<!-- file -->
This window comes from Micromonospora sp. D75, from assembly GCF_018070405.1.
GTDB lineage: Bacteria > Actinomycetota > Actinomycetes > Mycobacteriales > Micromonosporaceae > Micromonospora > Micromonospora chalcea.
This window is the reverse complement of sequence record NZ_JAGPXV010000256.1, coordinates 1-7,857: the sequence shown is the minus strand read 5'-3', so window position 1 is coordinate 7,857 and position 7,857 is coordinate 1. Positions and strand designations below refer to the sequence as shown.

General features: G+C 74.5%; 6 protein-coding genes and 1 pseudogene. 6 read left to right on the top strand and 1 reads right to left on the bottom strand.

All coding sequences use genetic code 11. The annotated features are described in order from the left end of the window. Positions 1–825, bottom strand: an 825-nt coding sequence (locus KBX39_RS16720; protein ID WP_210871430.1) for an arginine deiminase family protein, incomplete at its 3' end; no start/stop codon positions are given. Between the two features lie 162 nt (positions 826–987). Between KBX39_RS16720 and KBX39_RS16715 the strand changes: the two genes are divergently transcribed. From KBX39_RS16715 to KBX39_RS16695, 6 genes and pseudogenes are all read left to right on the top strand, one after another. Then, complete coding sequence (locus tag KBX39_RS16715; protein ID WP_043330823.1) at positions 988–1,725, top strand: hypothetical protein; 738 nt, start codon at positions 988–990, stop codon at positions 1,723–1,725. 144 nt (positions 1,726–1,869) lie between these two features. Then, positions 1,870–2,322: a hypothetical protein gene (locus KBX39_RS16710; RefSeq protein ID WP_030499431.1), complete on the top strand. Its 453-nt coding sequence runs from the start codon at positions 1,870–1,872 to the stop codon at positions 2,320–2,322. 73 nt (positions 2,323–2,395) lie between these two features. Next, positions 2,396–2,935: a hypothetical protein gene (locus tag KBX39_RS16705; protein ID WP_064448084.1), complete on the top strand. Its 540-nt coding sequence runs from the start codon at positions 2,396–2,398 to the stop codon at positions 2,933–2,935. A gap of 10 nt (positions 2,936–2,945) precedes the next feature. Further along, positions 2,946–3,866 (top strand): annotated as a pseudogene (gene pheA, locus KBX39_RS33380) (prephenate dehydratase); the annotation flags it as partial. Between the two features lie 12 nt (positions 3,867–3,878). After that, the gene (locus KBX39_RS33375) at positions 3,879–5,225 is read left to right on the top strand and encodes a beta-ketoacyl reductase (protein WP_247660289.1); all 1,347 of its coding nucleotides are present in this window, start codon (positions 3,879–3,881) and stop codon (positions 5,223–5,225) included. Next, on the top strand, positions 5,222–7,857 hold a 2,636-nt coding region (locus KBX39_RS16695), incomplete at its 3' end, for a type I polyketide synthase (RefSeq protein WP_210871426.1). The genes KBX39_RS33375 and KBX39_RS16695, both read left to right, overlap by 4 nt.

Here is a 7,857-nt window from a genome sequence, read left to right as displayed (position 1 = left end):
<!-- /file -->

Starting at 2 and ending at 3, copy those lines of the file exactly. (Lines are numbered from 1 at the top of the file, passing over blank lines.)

GTDB lineage: Bacteria > Actinomycetota > Actinomycetes > Mycobacteriales > Micromonosporaceae > Micromonospora > Micromonospora chalcea.
This window is the reverse complement of sequence record NZ_JAGPXV010000256.1, coordinates 1-7,857: the sequence shown is the minus strand read 5'-3', so window position 1 is coordinate 7,857 and position 7,857 is coordinate 1. Positions and strand designations below refer to the sequence as shown.